But I raised my three children to believe in themselves, to believe in God and to believe in their actions.  I told them that what really counted was not what people thought, but rather the truth.  And if someone or even many did not believe you, then tough for them; in the end, the truth is all that matters.

Now I feel guilty that I may not have equipped my children for the real world (not the Real World).

I've touched on this discussion before, but I am acutely aware of it as a result of a recent fishing trip.  My brother and a couple friends spent four days on the Clarion River chasing smallmouth bass and native brookies.  Naturally we all caught more fish and we all caught the largest and longest fish.  That's the way it is with fishing; we are competitive and we love to tell stories... even if they stretch the boundaries of truth.

But life isn't fishing.  And whether we are talking about companies or products or politicians, we should not ever be stretching the boundaries of truth. Still...

In my opinion, I should NOT have to wonder if one of the nation's 10 largest banks - National City Bank - was poorly run; after all, CEO Peter Raskind told the world back in January "National City remains fundamentally strong and well capitalized and expects to meet its challenges." Liar, liar, pants on fire. You were broke and you knew it, that is the truth.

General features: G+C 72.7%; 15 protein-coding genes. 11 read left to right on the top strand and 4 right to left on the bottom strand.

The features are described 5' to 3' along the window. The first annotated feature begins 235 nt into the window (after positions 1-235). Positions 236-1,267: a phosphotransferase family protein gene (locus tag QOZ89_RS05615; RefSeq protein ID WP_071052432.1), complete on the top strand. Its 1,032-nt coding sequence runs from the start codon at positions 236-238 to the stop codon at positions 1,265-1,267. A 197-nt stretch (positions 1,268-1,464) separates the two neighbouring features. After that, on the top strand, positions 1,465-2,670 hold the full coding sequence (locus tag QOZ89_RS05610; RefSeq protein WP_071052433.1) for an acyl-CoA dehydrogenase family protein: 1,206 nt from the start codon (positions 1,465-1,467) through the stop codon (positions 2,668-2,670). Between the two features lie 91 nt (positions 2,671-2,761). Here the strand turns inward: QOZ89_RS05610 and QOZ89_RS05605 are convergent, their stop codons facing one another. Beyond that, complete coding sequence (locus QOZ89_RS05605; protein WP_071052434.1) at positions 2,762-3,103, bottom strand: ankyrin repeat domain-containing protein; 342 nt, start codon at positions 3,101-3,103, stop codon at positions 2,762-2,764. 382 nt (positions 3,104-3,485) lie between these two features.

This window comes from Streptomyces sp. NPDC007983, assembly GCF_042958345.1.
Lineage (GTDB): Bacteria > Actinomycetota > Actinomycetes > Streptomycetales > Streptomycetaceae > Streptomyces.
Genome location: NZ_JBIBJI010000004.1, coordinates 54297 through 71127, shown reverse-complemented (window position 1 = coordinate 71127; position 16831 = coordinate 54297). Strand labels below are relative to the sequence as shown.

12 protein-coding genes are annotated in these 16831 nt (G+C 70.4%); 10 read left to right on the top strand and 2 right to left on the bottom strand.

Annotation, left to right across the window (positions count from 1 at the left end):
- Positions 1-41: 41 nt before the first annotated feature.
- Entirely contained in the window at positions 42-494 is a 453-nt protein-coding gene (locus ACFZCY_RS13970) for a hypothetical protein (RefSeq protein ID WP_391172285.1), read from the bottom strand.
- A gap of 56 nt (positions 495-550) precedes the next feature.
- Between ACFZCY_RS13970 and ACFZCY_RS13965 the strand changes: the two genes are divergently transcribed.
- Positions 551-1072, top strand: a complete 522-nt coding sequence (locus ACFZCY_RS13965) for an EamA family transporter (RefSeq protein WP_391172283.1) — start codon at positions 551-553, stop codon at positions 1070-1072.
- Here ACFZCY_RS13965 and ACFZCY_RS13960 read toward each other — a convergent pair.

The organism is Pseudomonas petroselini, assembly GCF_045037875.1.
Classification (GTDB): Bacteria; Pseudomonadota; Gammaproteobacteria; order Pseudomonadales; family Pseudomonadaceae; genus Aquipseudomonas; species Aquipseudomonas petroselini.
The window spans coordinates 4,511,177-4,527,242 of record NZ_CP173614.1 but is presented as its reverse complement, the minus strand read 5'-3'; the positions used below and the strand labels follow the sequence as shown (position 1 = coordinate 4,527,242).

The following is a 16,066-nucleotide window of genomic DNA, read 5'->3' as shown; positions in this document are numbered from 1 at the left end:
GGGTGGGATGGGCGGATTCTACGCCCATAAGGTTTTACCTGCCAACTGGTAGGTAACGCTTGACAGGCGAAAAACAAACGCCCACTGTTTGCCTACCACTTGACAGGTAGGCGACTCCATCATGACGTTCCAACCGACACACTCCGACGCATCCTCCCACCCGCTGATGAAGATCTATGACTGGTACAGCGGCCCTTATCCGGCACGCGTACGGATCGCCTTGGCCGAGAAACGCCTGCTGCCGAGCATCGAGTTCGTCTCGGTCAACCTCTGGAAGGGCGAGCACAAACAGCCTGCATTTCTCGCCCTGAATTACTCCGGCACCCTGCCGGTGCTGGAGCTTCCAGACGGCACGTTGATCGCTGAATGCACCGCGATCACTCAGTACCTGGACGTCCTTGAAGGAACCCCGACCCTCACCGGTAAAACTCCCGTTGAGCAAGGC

Or what about Hillary and Barack?  I would expect that I should NOT have to wonder if the possible future president of the United States is telling me the truth.  After all, they are being followed 24/7 by the media and groupies; how could they possibly consider telling a lie.  Still, Hillary continues to lie about her support/opposition of NAFTA, just like Barack lies about taking money from oil company CEOs.  Lies, fibs and tall tales.  Just tell the truth already.